The dynamics of the magnetization $$$\boldsymbol{M}$$$ as a result of diffusion and relaxation, for the exact pulse profile produced by the MRI scanner, without neglecting its time structure, is modeled using the BT equation: $$\frac{\partial\boldsymbol{M}}{\partial t}=\gamma(\boldsymbol{M}\times\mathbf{H})+D\nabla^{2}\boldsymbol{M}-\frac{M_{x}\hat{\boldsymbol{x}}+M_{y}\hat{\boldsymbol{y}}}{T_{2}}+\frac{\left(M_{0}-M_{z}\right)\hat{\boldsymbol{z}}}{T_{1}}, (1)$$ where $$$H$$$ is the applied magnetic field, $$$\gamma$$$ is the gyromagnetic ratio, $$$T_1$$$ and $$$T_2$$$ are relaxation times, $$$D$$$ is the diffusion coefficient and $$$M_0$$$ is the thermal equilibrium magnetization. Eq. (1) is solved numerically in C++ and MATLAB along the spoiler's direction, to describe magnetization in each voxel, using the finite differences method. The voxel borders were defined with a pseudo periodic boundary condition [8], generalized to account for spatially and time dependent gradient. In addition, similar to [6], the simulation used actual parameters from the scanned pulse-sequence scheme. For free diffusion, as used below, the outcome was a dictionary with 196 values of $$$T_2=5…200[ms]$$$, although in general this method can generate dictionary entries for any diffusion coefficient and $$$T_2$$$ combination. The simulations were applied to generate dictionaries for a MSE sequence with 18 echoes ($$$TR = 1500[ms]$$$, $$$TE =12,24...216[ms]$$$), and spoiler gradients $$$G_{spoiler}=-0.489[\frac{G}{cm}]$$$ with duration $$$1.8[ms]$$$. For comparison, identical MSE data was acquired from a phantom (Fig. 1) composed of nine tubes with different relaxation times [6] on a 3 Tesla whole-body MR system, as well as a Single Spin Echo (SSE) sequence with identical parameters. The simulations were repeated to predict diffusion effects with strong spoilers, for $$$T_2=23[ms]$$$ as in tube number 4 with $$$G_{spoiler}=3.5[\frac{G}{cm}]$$$ and identical duration. The $$$T_2$$$ values were extracted from the SSE data using exponential fit and from the MSE by matching to the dictionaries.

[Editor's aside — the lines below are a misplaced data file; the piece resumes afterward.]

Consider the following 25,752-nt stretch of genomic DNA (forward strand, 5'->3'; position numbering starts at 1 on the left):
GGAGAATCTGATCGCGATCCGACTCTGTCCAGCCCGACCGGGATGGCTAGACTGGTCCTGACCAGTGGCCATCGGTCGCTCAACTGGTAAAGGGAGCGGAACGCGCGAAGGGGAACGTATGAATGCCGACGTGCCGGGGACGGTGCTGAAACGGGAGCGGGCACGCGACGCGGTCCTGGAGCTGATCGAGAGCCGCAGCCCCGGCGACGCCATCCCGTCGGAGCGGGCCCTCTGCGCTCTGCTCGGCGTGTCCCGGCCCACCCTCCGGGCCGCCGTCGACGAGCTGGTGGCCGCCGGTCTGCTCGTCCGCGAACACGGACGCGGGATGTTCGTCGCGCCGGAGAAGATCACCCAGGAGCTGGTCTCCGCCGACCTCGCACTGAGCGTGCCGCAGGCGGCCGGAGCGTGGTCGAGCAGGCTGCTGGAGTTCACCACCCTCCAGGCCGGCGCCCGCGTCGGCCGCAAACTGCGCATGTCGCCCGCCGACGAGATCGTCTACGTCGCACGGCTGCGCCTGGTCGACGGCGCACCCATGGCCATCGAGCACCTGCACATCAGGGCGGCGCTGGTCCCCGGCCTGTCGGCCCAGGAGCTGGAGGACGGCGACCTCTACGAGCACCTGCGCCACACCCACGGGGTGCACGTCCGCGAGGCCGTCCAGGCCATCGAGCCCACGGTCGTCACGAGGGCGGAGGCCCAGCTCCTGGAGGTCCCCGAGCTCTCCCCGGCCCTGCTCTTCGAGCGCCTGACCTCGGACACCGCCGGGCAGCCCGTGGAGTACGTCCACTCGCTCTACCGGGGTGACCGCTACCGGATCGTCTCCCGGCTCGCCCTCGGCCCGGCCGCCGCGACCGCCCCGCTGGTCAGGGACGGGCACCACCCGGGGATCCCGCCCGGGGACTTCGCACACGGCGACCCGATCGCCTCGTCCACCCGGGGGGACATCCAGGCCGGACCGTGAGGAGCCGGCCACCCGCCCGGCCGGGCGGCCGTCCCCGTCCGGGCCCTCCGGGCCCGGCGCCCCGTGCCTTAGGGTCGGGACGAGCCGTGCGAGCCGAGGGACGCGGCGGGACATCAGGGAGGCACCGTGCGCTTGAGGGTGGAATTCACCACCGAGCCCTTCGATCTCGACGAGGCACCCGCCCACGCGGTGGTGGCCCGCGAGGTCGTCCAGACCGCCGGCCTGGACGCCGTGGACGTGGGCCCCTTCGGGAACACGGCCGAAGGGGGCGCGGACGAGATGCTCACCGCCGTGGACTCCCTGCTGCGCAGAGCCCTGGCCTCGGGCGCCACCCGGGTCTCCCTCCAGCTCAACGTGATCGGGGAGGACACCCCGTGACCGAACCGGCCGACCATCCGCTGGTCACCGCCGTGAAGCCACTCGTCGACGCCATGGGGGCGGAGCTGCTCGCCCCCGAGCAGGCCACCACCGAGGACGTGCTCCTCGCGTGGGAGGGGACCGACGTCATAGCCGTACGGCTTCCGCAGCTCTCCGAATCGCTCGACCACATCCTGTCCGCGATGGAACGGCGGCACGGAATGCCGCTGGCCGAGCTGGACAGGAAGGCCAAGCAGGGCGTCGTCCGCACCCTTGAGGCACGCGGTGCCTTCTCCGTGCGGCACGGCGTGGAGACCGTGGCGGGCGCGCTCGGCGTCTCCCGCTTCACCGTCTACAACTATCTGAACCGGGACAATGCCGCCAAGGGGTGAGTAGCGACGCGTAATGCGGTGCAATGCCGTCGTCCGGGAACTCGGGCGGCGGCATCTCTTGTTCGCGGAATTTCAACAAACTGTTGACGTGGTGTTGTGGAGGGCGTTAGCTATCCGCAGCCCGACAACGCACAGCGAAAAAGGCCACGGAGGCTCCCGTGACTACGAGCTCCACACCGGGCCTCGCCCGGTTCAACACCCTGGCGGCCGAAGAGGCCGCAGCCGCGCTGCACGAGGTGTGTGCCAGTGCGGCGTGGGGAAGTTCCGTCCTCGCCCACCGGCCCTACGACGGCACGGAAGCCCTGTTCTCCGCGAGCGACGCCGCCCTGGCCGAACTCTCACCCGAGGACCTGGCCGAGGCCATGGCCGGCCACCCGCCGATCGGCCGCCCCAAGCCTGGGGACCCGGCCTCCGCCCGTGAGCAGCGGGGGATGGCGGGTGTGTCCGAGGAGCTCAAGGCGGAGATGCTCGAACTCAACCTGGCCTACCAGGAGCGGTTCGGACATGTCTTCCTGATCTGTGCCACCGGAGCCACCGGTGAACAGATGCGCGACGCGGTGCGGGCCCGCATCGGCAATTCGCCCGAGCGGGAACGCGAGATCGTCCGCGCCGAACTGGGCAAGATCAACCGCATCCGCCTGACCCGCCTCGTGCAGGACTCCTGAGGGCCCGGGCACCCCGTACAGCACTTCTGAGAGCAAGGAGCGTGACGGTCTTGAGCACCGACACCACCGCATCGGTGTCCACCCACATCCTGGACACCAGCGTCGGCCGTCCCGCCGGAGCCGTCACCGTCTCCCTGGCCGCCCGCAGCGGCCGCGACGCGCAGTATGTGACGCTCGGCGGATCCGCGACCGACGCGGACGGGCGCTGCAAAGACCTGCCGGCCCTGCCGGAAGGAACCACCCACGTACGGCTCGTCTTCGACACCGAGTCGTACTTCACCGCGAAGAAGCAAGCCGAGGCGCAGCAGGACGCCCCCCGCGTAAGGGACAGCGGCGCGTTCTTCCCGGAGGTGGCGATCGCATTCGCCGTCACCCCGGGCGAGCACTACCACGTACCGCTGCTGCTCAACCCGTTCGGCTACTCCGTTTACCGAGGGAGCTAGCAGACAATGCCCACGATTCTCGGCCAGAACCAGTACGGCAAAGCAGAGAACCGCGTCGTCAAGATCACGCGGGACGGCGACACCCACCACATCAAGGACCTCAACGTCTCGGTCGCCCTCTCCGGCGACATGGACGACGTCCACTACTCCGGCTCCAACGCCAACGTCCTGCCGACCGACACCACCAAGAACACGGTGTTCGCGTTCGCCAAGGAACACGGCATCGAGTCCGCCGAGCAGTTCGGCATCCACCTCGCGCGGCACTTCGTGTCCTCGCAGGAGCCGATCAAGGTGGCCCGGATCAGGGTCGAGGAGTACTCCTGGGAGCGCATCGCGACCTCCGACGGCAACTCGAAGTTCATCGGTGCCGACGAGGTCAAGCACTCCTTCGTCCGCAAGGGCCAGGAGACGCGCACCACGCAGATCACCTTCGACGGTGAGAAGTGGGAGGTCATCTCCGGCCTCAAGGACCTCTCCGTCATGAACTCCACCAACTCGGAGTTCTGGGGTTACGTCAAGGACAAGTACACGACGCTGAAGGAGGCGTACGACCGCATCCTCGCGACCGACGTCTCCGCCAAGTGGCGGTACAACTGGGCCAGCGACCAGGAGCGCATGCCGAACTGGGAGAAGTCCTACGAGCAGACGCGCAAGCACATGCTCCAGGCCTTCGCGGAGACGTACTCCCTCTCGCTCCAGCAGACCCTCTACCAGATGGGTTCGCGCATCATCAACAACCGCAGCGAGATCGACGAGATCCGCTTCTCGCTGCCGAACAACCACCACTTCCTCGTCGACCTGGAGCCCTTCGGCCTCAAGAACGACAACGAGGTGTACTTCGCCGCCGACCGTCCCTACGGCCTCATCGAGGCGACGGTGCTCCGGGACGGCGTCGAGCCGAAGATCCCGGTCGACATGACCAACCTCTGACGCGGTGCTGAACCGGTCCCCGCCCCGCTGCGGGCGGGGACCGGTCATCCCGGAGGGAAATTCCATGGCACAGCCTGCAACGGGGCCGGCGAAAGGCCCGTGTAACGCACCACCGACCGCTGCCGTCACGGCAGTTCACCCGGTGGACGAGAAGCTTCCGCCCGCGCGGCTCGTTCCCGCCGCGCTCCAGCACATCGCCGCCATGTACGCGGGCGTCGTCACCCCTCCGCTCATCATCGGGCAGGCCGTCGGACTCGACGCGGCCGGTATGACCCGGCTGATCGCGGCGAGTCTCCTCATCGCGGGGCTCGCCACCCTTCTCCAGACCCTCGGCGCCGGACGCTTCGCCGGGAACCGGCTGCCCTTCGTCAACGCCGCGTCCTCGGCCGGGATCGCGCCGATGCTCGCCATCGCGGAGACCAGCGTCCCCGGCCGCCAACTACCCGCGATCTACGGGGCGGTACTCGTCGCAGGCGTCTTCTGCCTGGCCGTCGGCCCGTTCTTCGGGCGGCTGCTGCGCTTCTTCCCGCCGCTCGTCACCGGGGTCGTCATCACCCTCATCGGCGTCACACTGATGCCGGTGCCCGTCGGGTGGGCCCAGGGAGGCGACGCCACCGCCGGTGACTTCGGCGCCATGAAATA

Fig. 2 shows the estimated $$$T_2$$$ values for the nine tubes, when using Bloch and BT dictionaries. The SSE experiment is shown as a reference ground truth. This figure shows that the $$$T_2$$$ estimation was not affected by diffusion in the MSE experiment with weak spoiler gradients. To evaluate the potential of the spoiler to encode diffusion, we simulated the signal with a strong spoiler. Fig.3 compares the signal of the Bloch simulation with the BT simulation. Unlike the weak spoiler case (blue, and black), for the strong spoiler (green and magenta) there is a non-negligible effect of diffusion on the signal. The mean square difference between the simulated Bloch and BT signals was three orders of magnitude larger when the spoiler was strong.